WASHINGTON (Feb. 22, 2017) — By a 3-2 vote, the U.S. International Trade Commission (ITC) has determined the domestic truck and bus tire industry has not suffered material injury because of Chinese imports.
The ITC vote means that the U.S. Department of Commerce will not order U.S. Customs and Border Protection to collect antidumping and countervailing duties from Chinese truck and bus tire manufacturers and importers.
ITC Vice Chairman David B. Johanson and Commissioners Meredith M. Broadbent and F. Scott Kieff voted against a finding of material injury, whereas Chairman Rhonda K. Schmidtlein and Commissioner Irving A. Williamson voted in the affirmative. Commissioner Dean A. Pinkert did not participate in the vote.
The United Steelworkers (USW) union petitioned the ITC in January 2016, requesting antidumping and countervailing duty relief protection from Chinese truck and bus tire imports under Sections 701 and 731 of the Trade Act.
United Steelworkers photo Leo Gerard, USW
The ITC made a preliminary determination of material injury in March 2016, and the Commerce Department issued final antidumping duties against Chinese tire makers ranging from 9 to 22.57 percent on Jan. 23.
On the same day, Commerce levied final countervailing duties ranging from 38.61 to 65.46 percent. On Feb. 14, after reviewing its calculations, the agency lowered the countervailing duties against Double Coin Holdings Ltd. to 20.98 from 38.61 percent. The duties against Guizhou Tyre Co. Ltd. were lowered slightly, to 63.34 from 65.46 percent.
Cooper Tire & Rubber Co., which manufactures all its truck and bus tires in China, applauded the decision.
“Cooper supports free and fair trade, and we are pleased with the ITC’s determination,” the tire maker said.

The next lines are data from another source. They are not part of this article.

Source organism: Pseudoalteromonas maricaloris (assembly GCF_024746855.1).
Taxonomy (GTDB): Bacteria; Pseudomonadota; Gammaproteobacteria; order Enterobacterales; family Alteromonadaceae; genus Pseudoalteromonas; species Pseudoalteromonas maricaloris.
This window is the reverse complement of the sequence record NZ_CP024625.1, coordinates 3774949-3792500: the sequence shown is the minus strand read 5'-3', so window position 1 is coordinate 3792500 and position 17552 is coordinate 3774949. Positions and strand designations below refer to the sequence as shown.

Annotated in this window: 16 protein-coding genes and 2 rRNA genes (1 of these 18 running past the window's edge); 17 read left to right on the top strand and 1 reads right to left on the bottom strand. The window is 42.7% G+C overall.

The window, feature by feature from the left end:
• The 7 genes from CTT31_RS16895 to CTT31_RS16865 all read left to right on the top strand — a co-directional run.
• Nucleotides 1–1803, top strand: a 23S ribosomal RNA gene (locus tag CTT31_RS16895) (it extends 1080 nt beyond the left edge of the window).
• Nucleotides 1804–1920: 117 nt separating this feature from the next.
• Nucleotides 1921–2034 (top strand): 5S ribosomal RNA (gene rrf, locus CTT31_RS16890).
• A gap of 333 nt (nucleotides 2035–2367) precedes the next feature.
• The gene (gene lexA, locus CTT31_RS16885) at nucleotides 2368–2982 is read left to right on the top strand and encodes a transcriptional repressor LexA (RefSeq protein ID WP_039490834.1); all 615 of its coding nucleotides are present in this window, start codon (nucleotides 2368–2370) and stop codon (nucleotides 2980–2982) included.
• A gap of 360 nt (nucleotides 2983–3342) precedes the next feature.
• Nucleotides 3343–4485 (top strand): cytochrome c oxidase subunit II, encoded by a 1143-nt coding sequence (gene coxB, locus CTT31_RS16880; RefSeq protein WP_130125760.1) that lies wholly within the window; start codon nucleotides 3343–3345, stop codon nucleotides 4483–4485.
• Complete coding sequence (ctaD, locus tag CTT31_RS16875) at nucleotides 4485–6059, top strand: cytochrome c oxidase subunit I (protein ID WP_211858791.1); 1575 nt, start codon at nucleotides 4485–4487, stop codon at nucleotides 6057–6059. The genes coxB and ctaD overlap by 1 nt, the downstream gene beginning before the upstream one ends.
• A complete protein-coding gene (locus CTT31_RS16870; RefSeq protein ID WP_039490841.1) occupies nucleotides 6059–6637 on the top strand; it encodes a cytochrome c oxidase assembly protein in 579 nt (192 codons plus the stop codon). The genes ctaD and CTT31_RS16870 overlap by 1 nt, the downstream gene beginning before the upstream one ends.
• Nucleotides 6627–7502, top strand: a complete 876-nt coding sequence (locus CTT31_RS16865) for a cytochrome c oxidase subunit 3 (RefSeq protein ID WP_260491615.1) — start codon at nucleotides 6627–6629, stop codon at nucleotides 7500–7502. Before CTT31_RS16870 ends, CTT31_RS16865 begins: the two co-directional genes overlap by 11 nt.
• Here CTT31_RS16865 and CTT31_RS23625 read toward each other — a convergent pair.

Walter Weller, senior vice president, strategic accounts at China Manufacturers Alliance L.L.C. (CMA), also said he was pleased with the ITC’s decision. CMA is a wholly owned subsidiary of China’s Double Coin Holdings Ltd. and the U.S. distributor of Double Coin tires.
“Anybody considering all the facts, including the record profits for American manufacturers and their inability to even come close to satisfying domestic truck and bus tire demand, would have to conclude that this was the right thing to do,” Mr. Weller said.
USW International President Leo W. Gerard condemned the decision.
“The ITC commissioners made a huge mistake,” Mr. Gerard said in a press release. “While the Department of Commerce identified subsidies of up to more than 60 percent and dumping of up to almost 23 percent, the ITC failed to support relief for the injured workers.
“That simply ignores the facts and the harm that Chinese unfairly traded exports have caused the workers,” he said.
Other recent USW petitions to the ITC met with more success.
In July 2015, the ITC voted 3-3 to find that Chinese passenger and light truck tire imports were causing material injury to the U.S. passenger and light truck tire industry. Commerce assessed countervailing duties ranging from 20.73 to 100.77 percent, and antidumping duties of 14.35 to 87.99 percent.
On Feb. 3, the ITC voted 5-0 to find that Indian and Sri Lankan off-the-road tire imports were causing material injury to the U.S. OTR tire industry.
The USW and Titan Tire Corp. were the petitioners. Countervailing duties levied in that case ranged from 2.18 to 5.38 percent. No antidumping duties were levied.
The ITC’s report on the Chinese truck and bus tire investigation will be posted online by March 15.
China is by far the largest source of truck and bus tires imported into the U.S., accounting for nearly 55 percent of the 13.9 million truck tires imported into the U.S. last year and nearly 60 percent of the 14.4 million imported in 2015.